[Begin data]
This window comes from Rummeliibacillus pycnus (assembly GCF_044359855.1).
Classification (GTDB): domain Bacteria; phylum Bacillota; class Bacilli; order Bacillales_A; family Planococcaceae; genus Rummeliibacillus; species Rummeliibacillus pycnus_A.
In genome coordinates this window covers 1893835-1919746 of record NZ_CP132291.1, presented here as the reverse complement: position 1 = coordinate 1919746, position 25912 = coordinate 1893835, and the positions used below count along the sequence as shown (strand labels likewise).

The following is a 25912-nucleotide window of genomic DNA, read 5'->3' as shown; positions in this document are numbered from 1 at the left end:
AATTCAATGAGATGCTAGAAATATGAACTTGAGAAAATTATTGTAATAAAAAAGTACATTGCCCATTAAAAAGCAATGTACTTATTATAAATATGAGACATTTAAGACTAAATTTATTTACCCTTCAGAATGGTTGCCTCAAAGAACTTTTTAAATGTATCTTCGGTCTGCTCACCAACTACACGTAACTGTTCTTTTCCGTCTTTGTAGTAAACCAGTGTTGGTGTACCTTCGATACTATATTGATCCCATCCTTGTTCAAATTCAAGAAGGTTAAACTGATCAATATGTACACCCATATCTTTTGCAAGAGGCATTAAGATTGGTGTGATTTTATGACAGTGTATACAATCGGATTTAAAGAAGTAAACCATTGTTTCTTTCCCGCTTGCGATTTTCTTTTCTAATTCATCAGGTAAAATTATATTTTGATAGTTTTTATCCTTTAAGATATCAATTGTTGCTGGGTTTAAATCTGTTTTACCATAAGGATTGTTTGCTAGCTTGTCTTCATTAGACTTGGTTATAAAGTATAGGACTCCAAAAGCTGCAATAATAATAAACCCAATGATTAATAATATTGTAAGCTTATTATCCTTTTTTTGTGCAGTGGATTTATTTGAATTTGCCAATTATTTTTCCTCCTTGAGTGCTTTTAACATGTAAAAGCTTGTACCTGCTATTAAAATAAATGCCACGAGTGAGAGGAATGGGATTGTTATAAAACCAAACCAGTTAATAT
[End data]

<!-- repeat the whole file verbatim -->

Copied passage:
This window comes from Rummeliibacillus pycnus (assembly GCF_044359855.1).
Classification (GTDB): domain Bacteria; phylum Bacillota; class Bacilli; order Bacillales_A; family Planococcaceae; genus Rummeliibacillus; species Rummeliibacillus pycnus_A.
In genome coordinates this window covers 1893835-1919746 of record NZ_CP132291.1, presented here as the reverse complement: position 1 = coordinate 1919746, position 25912 = coordinate 1893835, and the positions used below count along the sequence as shown (strand labels likewise).

The following is a 25912-nucleotide window of genomic DNA, read 5'->3' as shown; positions in this document are numbered from 1 at the left end:
AATTCAATGAGATGCTAGAAATATGAACTTGAGAAAATTATTGTAATAAAAAAGTACATTGCCCATTAAAAAGCAATGTACTTATTATAAATATGAGACATTTAAGACTAAATTTATTTACCCTTCAGAATGGTTGCCTCAAAGAACTTTTTAAATGTATCTTCGGTCTGCTCACCAACTACACGTAACTGTTCTTTTCCGTCTTTGTAGTAAACCAGTGTTGGTGTACCTTCGATACTATATTGATCCCATCCTTGTTCAAATTCAAGAAGGTTAAACTGATCAATATGTACACCCATATCTTTTGCAAGAGGCATTAAGATTGGTGTGATTTTATGACAGTGTATACAATCGGATTTAAAGAAGTAAACCATTGTTTCTTTCCCGCTTGCGATTTTCTTTTCTAATTCATCAGGTAAAATTATATTTTGATAGTTTTTATCCTTTAAGATATCAATTGTTGCTGGGTTTAAATCTGTTTTACCATAAGGATTGTTTGCTAGCTTGTCTTCATTAGACTTGGTTATAAAGTATAGGACTCCAAAAGCTGCAATAATAATAAACCCAATGATTAATAATATTGTAAGCTTATTATCCTTTTTTTGTGCAGTGGATTTATTTGAATTTGCCAATTATTTTTCCTCCTTGAGTGCTTTTAACATGTAAAAGCTTGTACCTGCTATTAAAATAAATGCCACGAGTGAGAGGAATGGGATTGTTATAAAACCAAACCAGTTAATAT